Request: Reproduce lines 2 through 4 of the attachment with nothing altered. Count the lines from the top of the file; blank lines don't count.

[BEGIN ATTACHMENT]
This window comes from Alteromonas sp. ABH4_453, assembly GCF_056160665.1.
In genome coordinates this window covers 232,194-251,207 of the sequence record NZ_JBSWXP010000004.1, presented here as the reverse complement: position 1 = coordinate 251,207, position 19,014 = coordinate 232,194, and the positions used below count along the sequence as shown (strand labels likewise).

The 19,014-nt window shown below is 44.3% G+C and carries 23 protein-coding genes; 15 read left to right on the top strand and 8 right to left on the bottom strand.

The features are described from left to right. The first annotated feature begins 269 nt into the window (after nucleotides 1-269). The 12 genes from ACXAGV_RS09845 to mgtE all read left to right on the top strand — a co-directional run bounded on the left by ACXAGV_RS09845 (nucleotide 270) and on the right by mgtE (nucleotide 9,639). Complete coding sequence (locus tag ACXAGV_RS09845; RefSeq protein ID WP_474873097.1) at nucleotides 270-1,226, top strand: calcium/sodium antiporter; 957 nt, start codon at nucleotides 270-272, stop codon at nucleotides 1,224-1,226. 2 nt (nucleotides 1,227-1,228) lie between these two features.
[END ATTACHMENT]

In genome coordinates this window covers 232,194-251,207 of the sequence record NZ_JBSWXP010000004.1, presented here as the reverse complement: position 1 = coordinate 251,207, position 19,014 = coordinate 232,194, and the positions used below count along the sequence as shown (strand labels likewise).

The 19,014-nt window shown below is 44.3% G+C and carries 23 protein-coding genes; 15 read left to right on the top strand and 8 right to left on the bottom strand.

The features are described from left to right. The first annotated feature begins 269 nt into the window (after nucleotides 1-269). The 12 genes from ACXAGV_RS09845 to mgtE all read left to right on the top strand — a co-directional run bounded on the left by ACXAGV_RS09845 (nucleotide 270) and on the right by mgtE (nucleotide 9,639). Complete coding sequence (locus tag ACXAGV_RS09845; RefSeq protein ID WP_474873097.1) at nucleotides 270-1,226, top strand: calcium/sodium antiporter; 957 nt, start codon at nucleotides 270-272, stop codon at nucleotides 1,224-1,226. 2 nt (nucleotides 1,227-1,228) lie between these two features.